The good news is that many people are still buying houses during this unprecedented time, even though things are a bit different than they were before the coronavirus changed the home buying/selling landscape.

As a first-time homebuyer during the coronavirus, here are a few things to know:  

Can You Still Buy a House Now? 

The answer is yes. Although buying a house today may be more challenging due to health and economic concerns, it is definitely possible. The U.S. Department of Homeland Security has declared that residential and commercial real estate services are an essential service.

Search the MLS for Oakland County MI Homes for Sale

If you find a home that seems right for you, have job stability and can get financing at historically low rates, buying property might be a wise choice and the right thing to do – even now.   

You Can Still Shop for a House

You can still shop for a house, but the rules for viewing a property are going to different than before COVID-19. Buyers, sellers, REALTORS, and brokers are coming up with different ways to see and show homes.

Some areas, however, have put a pause order on in-person showings all together. There are also some sellers that might be fine with you touring their house, while others might not be comfortable letting strangers in their home, even if property tours are allowed in your area.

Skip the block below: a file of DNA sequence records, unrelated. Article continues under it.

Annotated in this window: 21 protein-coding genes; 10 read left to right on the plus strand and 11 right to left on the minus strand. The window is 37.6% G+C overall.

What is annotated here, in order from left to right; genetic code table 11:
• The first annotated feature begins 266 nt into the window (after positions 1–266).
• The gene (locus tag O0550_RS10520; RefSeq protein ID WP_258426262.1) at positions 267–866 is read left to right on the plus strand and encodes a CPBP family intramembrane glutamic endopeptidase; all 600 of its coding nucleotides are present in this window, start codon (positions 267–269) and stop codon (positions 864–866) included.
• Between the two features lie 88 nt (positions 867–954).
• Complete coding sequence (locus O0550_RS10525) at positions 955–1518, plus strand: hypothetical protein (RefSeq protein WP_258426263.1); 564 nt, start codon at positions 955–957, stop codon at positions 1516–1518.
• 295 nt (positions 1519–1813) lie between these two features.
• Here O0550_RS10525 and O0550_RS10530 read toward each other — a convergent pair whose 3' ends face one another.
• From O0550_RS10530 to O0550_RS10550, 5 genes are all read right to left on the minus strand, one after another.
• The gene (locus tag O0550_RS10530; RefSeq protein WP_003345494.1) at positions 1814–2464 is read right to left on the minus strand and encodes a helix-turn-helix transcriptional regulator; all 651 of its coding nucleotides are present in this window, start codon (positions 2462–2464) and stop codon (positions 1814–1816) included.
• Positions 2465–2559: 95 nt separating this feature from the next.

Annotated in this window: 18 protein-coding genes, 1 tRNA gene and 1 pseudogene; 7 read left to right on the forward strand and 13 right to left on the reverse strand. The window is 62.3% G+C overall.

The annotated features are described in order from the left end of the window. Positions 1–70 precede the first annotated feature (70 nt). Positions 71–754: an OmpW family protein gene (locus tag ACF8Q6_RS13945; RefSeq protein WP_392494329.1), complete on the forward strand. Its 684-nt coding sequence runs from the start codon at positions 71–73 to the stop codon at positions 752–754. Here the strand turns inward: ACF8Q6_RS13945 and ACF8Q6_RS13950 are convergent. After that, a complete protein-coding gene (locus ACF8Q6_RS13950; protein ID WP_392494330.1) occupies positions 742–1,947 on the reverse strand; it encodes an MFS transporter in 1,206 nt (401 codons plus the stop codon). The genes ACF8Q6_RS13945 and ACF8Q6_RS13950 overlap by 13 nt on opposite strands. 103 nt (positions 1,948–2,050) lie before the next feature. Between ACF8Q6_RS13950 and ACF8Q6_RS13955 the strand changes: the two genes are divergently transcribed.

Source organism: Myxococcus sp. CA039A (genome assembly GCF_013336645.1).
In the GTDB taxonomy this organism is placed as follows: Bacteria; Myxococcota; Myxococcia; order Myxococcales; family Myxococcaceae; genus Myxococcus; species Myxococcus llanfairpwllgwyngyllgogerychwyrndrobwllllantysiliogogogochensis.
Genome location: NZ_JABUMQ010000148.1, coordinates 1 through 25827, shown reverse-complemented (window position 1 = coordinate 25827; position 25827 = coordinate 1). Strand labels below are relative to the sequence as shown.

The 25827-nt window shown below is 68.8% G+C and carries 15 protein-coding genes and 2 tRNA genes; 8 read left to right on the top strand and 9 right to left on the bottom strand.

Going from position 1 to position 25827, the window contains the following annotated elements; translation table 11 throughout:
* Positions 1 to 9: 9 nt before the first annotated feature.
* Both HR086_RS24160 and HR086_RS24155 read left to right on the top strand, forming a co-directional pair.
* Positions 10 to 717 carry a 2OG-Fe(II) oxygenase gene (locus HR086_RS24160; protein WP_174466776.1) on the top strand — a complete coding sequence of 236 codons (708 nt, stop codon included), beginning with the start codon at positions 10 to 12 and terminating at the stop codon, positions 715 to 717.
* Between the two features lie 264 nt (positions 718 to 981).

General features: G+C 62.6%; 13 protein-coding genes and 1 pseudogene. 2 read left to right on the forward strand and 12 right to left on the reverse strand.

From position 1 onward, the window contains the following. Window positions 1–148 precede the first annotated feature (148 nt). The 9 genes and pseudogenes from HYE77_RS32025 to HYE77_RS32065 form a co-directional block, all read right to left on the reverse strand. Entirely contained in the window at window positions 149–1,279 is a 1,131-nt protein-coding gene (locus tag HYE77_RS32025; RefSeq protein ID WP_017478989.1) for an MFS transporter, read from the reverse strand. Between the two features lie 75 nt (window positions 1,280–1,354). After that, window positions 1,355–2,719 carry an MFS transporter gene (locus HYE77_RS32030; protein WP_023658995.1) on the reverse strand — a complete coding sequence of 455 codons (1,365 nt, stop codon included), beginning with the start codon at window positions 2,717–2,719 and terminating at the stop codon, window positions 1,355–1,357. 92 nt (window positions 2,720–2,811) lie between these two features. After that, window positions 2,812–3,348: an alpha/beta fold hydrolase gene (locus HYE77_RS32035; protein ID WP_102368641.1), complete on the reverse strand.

Aside from federal and local restrictions, a lot will depend on the home sellers’ comfort levels. You can also work with an agent and have a virtual showing, where the agent walks through the property with you on Zoom, FaceTime, or some other video conferencing format.

A local real estate agent will know what buyers can and can’t do in your area, so its best to consult an agent for the most accurate, up-to-date information.  

You May Need To Get Your Pre-approval Updated

While the process of getting preapproved for a loan hasn’t changed, as most buyers today do an online preapproval application, the preapproval itself has changed post-coronavirus.

Mortgage lenders are battling economic uncertainty by raising minimum credit scores, requiring higher down payments, triple-checking employment status, and even eliminating certain loan types altogether. 

As some lenders increase their standards (overlays), your price range might change because your approved loan amount is lower, or you may no longer qualify for a loan at all.   

You May or May Not be able to Get an Inspection